5.6 Variable region selection

5.7 Variable genes from non-human species

5.8 Use of variable genes from humans

Chapter 6: Variable chain engineering – humanization and optimization approaches


6.1 Introduction

6.2 Chimerization

6.3 Humanization

6.4 Affinity optimization

Chapter 7: Antibody interactions with the immune system


7.1 Introduction

7.2 Human Fcγ receptors

7.3 FcRn and its effect on MAb and FcFP half-life

7.4 Other Fc receptors of importance

7.5 Complement activation

Chapter 8: Monoclonal antibody targets and mechanisms of action


8.1 Properties of antibody targets

8.2 Antibody mechanisms of action

8.3 CD20 – example of a target for which multiple MOAs apply

Chapter 9: Therapeutic antibody classes


9.1 Human antibody overview

9.2 Human IgG isotypes

9.3 IgM

9.4 IgA

Chapter 10: Antibody Fc engineering for optimal antibody performance


10.1 Antibody engineering for decreased or increased effector function

10.2 Current marketed MAbs and clinical candidates with modified Fc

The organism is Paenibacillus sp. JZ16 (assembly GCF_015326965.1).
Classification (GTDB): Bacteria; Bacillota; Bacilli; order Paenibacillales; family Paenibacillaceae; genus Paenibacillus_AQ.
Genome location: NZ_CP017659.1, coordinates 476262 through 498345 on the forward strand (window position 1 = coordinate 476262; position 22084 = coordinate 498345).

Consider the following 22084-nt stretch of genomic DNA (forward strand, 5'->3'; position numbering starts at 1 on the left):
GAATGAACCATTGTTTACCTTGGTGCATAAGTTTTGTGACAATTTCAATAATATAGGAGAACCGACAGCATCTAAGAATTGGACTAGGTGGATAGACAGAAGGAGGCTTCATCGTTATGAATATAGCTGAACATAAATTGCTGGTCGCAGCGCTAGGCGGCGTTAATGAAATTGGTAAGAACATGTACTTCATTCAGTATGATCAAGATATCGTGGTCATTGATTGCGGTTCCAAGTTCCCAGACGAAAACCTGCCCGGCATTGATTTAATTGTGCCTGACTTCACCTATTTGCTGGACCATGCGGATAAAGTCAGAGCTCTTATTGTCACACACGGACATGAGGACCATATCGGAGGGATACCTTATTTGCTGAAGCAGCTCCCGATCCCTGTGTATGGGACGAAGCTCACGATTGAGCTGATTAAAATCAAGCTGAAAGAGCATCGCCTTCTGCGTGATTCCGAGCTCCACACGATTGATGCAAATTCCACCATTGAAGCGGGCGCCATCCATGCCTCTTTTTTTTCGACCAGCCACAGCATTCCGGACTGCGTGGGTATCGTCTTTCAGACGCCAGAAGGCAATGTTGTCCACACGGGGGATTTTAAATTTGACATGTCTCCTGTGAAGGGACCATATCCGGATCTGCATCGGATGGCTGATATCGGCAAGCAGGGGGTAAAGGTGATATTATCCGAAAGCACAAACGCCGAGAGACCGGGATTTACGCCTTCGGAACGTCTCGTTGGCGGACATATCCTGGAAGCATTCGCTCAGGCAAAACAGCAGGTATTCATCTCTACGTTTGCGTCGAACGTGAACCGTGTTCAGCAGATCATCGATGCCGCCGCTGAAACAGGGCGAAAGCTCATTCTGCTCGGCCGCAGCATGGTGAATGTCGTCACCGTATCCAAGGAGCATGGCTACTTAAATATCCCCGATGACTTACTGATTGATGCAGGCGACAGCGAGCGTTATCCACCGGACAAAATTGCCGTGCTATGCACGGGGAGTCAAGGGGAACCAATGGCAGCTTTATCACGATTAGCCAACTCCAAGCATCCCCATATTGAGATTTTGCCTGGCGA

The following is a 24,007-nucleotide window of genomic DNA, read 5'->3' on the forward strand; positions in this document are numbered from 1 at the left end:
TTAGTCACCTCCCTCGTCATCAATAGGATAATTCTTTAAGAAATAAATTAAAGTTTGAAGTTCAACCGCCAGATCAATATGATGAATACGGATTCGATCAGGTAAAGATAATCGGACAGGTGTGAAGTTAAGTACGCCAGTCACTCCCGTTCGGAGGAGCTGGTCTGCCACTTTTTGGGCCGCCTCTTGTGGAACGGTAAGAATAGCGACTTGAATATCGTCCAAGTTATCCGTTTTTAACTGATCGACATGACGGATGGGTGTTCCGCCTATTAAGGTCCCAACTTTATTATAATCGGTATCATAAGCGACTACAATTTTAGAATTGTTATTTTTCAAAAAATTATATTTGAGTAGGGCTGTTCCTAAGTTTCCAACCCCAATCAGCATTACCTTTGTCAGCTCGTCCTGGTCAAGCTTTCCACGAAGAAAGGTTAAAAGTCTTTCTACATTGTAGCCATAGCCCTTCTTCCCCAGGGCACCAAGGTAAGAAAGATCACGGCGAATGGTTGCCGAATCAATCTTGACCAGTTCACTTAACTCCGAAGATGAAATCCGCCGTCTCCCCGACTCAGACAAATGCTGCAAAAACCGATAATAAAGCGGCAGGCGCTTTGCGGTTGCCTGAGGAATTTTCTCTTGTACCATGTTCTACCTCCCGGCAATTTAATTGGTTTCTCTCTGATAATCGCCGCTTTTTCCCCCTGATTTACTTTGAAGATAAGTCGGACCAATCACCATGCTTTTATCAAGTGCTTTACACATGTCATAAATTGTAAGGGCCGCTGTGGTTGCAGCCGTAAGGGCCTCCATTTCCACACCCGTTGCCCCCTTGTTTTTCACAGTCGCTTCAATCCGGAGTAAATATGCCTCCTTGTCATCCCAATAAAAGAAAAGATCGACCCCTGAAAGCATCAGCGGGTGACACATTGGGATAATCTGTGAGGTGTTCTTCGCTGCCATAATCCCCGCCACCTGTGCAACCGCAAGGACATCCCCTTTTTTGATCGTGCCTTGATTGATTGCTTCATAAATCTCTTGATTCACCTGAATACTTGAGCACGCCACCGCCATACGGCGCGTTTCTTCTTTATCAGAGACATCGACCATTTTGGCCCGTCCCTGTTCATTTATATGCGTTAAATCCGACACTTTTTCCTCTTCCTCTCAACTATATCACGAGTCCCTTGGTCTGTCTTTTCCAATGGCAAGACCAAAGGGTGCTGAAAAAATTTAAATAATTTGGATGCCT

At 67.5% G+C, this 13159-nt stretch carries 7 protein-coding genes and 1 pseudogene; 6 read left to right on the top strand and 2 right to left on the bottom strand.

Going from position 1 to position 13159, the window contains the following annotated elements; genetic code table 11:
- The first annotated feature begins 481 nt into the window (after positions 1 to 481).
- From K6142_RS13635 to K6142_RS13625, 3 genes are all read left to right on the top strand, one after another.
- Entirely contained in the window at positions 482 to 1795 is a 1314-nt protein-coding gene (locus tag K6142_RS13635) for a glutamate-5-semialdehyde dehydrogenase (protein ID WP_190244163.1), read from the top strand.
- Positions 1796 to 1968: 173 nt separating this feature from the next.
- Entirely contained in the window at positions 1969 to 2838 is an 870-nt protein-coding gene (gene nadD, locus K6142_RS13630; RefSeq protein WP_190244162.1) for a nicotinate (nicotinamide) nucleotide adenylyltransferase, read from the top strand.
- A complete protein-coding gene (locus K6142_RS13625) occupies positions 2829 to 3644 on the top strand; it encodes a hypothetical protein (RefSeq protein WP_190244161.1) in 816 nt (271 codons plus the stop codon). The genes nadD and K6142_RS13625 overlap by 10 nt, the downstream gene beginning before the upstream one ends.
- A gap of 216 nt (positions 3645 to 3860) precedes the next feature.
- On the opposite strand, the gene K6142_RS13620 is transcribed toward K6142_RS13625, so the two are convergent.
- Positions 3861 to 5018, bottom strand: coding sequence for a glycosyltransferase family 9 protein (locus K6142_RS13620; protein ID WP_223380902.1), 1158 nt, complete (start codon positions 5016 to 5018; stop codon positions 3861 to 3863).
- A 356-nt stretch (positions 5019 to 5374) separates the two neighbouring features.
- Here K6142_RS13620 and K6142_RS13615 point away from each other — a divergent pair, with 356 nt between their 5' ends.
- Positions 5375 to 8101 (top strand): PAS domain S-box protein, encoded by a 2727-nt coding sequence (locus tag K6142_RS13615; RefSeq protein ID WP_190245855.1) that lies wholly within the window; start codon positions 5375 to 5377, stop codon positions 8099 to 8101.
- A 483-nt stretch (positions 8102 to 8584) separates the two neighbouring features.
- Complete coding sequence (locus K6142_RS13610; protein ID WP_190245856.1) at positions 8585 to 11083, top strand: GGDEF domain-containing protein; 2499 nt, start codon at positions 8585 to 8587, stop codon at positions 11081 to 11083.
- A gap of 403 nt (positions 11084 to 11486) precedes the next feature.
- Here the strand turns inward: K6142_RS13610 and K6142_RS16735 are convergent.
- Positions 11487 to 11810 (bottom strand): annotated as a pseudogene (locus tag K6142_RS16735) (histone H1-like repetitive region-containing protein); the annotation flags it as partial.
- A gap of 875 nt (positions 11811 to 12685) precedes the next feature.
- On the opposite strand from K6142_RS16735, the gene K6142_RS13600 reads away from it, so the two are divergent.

10.3 The effect of human Fc polymorphisms on disease and therapeutic index

10.4 Fc engineering of IgGs to increase effector function

10.5 Fc engineering for silenced effector function

10.6 FcγRIIb-dependent suppression of immune response

10.7 Antibody engineering for modulation of pharmacokinetics

10.8 Tissue targeting

Chapter 11: IgG glycans and glyco-engineering


11.1 Introduction to Fc glycosylation

11.2 Non-glycosylated IgGs for lowered effector function

11.3 Low- or non-fucosylated oligosaccharides result in higher ADCC

11.4 Non-sialylated IgG glycans result in increased ADCC

11.5 Sialylated IgG glycans may result in immunosuppressive effects

11.6 High-mannose glycoforms

11.7 FAb glycosylation

Chapter 12: Antibody fragments as therapeutics